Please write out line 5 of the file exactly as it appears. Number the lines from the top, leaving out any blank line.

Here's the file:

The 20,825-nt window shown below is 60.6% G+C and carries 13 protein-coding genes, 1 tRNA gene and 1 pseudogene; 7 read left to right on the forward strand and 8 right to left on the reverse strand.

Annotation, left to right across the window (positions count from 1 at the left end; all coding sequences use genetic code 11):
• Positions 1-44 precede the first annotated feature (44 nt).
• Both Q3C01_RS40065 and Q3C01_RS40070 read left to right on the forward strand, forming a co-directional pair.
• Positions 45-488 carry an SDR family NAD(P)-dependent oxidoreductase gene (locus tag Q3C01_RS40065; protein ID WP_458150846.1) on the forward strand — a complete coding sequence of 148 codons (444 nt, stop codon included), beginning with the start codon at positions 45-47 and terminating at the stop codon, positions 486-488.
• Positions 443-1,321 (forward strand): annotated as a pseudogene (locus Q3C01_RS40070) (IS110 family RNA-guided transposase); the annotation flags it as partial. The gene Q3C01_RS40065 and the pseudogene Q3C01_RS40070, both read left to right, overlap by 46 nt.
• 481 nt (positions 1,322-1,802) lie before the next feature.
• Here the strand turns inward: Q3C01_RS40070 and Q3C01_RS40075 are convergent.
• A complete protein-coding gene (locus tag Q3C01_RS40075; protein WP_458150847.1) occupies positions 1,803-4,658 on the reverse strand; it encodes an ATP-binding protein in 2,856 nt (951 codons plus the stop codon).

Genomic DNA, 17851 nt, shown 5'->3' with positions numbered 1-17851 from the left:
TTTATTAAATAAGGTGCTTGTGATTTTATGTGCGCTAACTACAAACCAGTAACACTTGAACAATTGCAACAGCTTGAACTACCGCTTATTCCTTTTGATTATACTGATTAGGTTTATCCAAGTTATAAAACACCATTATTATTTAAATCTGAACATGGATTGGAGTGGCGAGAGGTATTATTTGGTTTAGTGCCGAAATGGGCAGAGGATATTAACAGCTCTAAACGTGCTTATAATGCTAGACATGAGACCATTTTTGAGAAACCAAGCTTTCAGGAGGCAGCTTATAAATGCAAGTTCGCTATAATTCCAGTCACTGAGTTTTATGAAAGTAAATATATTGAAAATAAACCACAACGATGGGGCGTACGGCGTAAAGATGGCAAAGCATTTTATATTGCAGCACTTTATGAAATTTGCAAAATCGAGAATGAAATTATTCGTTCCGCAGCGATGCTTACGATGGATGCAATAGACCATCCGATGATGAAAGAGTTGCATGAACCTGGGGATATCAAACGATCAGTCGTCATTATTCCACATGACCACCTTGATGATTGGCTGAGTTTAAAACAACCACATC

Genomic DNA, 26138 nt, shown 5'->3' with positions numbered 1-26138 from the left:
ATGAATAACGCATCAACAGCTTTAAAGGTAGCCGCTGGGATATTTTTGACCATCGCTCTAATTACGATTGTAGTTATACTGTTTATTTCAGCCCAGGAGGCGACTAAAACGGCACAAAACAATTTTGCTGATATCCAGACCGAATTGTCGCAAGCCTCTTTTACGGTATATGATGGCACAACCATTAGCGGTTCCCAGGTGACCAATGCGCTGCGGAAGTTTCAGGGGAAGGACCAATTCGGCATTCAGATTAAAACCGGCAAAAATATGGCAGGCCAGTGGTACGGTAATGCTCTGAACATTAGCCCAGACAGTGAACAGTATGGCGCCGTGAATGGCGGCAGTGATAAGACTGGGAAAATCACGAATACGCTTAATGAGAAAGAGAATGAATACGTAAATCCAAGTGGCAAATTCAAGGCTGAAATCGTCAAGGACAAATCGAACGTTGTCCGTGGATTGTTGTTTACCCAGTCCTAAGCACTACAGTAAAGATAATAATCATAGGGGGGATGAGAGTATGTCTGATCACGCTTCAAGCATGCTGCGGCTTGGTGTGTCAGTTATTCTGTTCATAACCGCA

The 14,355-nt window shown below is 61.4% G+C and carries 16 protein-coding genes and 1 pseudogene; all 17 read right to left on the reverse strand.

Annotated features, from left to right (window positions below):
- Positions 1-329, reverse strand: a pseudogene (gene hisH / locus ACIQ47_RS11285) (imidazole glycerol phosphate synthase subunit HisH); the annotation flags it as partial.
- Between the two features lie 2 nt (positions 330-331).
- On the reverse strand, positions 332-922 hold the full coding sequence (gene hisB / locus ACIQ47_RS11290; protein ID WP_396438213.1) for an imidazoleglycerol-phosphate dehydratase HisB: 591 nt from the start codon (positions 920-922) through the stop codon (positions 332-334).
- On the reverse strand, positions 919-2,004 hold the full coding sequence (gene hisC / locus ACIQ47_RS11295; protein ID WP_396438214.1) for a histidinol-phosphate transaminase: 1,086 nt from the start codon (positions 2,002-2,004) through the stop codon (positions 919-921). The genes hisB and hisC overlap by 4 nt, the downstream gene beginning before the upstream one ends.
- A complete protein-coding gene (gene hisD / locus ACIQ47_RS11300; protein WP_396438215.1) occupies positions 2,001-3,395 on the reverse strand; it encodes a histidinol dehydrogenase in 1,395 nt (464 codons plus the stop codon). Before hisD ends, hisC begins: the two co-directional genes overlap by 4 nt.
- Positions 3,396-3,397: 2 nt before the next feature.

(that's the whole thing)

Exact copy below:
• Positions 45-488 carry an SDR family NAD(P)-dependent oxidoreductase gene (locus tag Q3C01_RS40065; protein ID WP_458150846.1) on the forward strand — a complete coding sequence of 148 codons (444 nt, stop codon included), beginning with the start codon at positions 45-47 and terminating at the stop codon, positions 486-488.